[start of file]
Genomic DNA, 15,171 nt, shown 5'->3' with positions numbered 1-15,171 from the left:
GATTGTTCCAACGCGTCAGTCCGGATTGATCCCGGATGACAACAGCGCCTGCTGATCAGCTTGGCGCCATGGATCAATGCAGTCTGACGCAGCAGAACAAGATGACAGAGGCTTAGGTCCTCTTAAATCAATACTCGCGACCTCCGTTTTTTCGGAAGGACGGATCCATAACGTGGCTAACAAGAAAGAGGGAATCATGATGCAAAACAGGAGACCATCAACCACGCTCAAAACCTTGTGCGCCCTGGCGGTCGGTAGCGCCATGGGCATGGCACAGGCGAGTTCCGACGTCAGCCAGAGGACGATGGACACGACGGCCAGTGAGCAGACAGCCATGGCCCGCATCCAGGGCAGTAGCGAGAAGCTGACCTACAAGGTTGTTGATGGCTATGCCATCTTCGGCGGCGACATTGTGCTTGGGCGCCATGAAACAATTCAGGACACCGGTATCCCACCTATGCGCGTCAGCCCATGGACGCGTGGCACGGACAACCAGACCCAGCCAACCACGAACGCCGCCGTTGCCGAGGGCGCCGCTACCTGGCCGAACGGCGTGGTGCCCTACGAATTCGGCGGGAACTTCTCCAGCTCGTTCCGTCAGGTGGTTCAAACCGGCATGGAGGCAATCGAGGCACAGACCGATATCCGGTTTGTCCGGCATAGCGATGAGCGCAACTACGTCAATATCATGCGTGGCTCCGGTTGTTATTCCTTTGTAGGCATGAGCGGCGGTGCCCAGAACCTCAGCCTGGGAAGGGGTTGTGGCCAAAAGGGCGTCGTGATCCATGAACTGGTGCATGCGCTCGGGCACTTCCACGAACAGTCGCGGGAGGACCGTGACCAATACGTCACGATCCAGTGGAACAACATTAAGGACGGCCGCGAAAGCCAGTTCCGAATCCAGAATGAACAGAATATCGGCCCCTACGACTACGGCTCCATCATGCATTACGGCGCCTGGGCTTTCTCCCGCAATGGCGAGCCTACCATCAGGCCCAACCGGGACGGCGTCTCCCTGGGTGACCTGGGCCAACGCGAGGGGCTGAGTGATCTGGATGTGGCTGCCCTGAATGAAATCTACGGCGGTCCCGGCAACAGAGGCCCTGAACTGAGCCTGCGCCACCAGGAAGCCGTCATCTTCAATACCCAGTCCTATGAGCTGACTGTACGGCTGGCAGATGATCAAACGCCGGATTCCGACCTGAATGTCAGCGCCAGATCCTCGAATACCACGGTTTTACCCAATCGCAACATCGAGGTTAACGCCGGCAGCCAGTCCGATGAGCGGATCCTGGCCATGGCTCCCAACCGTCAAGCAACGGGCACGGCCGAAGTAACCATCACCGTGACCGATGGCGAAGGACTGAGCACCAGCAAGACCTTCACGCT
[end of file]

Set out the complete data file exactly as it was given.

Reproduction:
Genomic DNA, 15,171 nt, shown 5'->3' with positions numbered 1-15,171 from the left:
GATTGTTCCAACGCGTCAGTCCGGATTGATCCCGGATGACAACAGCGCCTGCTGATCAGCTTGGCGCCATGGATCAATGCAGTCTGACGCAGCAGAACAAGATGACAGAGGCTTAGGTCCTCTTAAATCAATACTCGCGACCTCCGTTTTTTCGGAAGGACGGATCCATAACGTGGCTAACAAGAAAGAGGGAATCATGATGCAAAACAGGAGACCATCAACCACGCTCAAAACCTTGTGCGCCCTGGCGGTCGGTAGCGCCATGGGCATGGCACAGGCGAGTTCCGACGTCAGCCAGAGGACGATGGACACGACGGCCAGTGAGCAGACAGCCATGGCCCGCATCCAGGGCAGTAGCGAGAAGCTGACCTACAAGGTTGTTGATGGCTATGCCATCTTCGGCGGCGACATTGTGCTTGGGCGCCATGAAACAATTCAGGACACCGGTATCCCACCTATGCGCGTCAGCCCATGGACGCGTGGCACGGACAACCAGACCCAGCCAACCACGAACGCCGCCGTTGCCGAGGGCGCCGCTACCTGGCCGAACGGCGTGGTGCCCTACGAATTCGGCGGGAACTTCTCCAGCTCGTTCCGTCAGGTGGTTCAAACCGGCATGGAGGCAATCGAGGCACAGACCGATATCCGGTTTGTCCGGCATAGCGATGAGCGCAACTACGTCAATATCATGCGTGGCTCCGGTTGTTATTCCTTTGTAGGCATGAGCGGCGGTGCCCAGAACCTCAGCCTGGGAAGGGGTTGTGGCCAAAAGGGCGTCGTGATCCATGAACTGGTGCATGCGCTCGGGCACTTCCACGAACAGTCGCGGGAGGACCGTGACCAATACGTCACGATCCAGTGGAACAACATTAAGGACGGCCGCGAAAGCCAGTTCCGAATCCAGAATGAACAGAATATCGGCCCCTACGACTACGGCTCCATCATGCATTACGGCGCCTGGGCTTTCTCCCGCAATGGCGAGCCTACCATCAGGCCCAACCGGGACGGCGTCTCCCTGGGTGACCTGGGCCAACGCGAGGGGCTGAGTGATCTGGATGTGGCTGCCCTGAATGAAATCTACGGCGGTCCCGGCAACAGAGGCCCTGAACTGAGCCTGCGCCACCAGGAAGCCGTCATCTTCAATACCCAGTCCTATGAGCTGACTGTACGGCTGGCAGATGATCAAACGCCGGATTCCGACCTGAATGTCAGCGCCAGATCCTCGAATACCACGGTTTTACCCAATCGCAACATCGAGGTTAACGCCGGCAGCCAGTCCGATGAGCGGATCCTGGCCATGGCTCCCAACCGTCAAGCAACGGGCACGGCCGAAGTAACCATCACCGTGACCGATGGCGAAGGACTGAGCACCAGCAAGACCTTCACGCT